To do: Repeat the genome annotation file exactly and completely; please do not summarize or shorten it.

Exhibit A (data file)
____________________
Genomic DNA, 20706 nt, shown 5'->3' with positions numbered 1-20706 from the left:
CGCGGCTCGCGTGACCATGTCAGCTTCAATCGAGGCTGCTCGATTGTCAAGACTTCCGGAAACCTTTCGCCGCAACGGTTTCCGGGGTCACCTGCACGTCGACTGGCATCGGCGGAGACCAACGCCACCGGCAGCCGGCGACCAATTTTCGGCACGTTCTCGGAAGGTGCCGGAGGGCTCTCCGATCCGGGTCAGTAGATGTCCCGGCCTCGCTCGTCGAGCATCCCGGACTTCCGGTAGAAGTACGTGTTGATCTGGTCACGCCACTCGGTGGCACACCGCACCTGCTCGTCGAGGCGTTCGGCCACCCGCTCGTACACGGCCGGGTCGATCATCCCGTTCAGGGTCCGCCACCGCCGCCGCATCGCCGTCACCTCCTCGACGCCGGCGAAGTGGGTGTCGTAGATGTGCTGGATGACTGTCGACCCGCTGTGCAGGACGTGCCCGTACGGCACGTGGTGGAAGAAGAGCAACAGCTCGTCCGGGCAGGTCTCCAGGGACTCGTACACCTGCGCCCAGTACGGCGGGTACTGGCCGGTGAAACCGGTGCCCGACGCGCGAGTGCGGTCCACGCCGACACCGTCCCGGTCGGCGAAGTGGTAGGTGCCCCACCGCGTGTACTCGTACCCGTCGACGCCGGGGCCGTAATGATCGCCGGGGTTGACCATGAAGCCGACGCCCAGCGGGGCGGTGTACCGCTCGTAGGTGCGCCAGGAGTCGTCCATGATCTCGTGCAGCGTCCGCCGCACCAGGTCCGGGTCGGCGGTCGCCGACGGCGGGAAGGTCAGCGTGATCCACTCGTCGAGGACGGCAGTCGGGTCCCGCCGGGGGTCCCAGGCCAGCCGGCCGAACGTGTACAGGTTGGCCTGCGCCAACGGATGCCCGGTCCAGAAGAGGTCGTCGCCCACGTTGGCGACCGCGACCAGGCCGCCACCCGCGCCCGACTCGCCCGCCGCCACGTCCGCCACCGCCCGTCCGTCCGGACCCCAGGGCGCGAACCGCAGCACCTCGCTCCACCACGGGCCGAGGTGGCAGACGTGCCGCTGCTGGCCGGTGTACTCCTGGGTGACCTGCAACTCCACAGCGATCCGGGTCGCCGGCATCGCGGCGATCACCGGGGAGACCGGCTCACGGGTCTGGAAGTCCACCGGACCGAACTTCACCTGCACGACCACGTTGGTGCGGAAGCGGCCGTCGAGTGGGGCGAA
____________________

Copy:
Genomic DNA, 20706 nt, shown 5'->3' with positions numbered 1-20706 from the left:
CGCGGCTCGCGTGACCATGTCAGCTTCAATCGAGGCTGCTCGATTGTCAAGACTTCCGGAAACCTTTCGCCGCAACGGTTTCCGGGGTCACCTGCACGTCGACTGGCATCGGCGGAGACCAACGCCACCGGCAGCCGGCGACCAATTTTCGGCACGTTCTCGGAAGGTGCCGGAGGGCTCTCCGATCCGGGTCAGTAGATGTCCCGGCCTCGCTCGTCGAGCATCCCGGACTTCCGGTAGAAGTACGTGTTGATCTGGTCACGCCACTCGGTGGCACACCGCACCTGCTCGTCGAGGCGTTCGGCCACCCGCTCGTACACGGCCGGGTCGATCATCCCGTTCAGGGTCCGCCACCGCCGCCGCATCGCCGTCACCTCCTCGACGCCGGCGAAGTGGGTGTCGTAGATGTGCTGGATGACTGTCGACCCGCTGTGCAGGACGTGCCCGTACGGCACGTGGTGGAAGAAGAGCAACAGCTCGTCCGGGCAGGTCTCCAGGGACTCGTACACCTGCGCCCAGTACGGCGGGTACTGGCCGGTGAAACCGGTGCCCGACGCGCGAGTGCGGTCCACGCCGACACCGTCCCGGTCGGCGAAGTGGTAGGTGCCCCACCGCGTGTACTCGTACCCGTCGACGCCGGGGCCGTAATGATCGCCGGGGTTGACCATGAAGCCGACGCCCAGCGGGGCGGTGTACCGCTCGTAGGTGCGCCAGGAGTCGTCCATGATCTCGTGCAGCGTCCGCCGCACCAGGTCCGGGTCGGCGGTCGCCGACGGCGGGAAGGTCAGCGTGATCCACTCGTCGAGGACGGCAGTCGGGTCCCGCCGGGGGTCCCAGGCCAGCCGGCCGAACGTGTACAGGTTGGCCTGCGCCAACGGATGCCCGGTCCAGAAGAGGTCGTCGCCCACGTTGGCGACCGCGACCAGGCCGCCACCCGCGCCCGACTCGCCCGCCGCCACGTCCGCCACCGCCCGTCCGTCCGGACCCCAGGGCGCGAACCGCAGCACCTCGCTCCACCACGGGCCGAGGTGGCAGACGTGCCGCTGCTGGCCGGTGTACTCCTGGGTGACCTGCAACTCCACAGCGATCCGGGTCGCCGGCATCGCGGCGATCACCGGGGAGACCGGCTCACGGGTCTGGAAGTCCACCGGACCGAACTTCACCTGCACGACCACGTTGGTGCGGAAGCGGCCGTCGAGTGGGGCGAA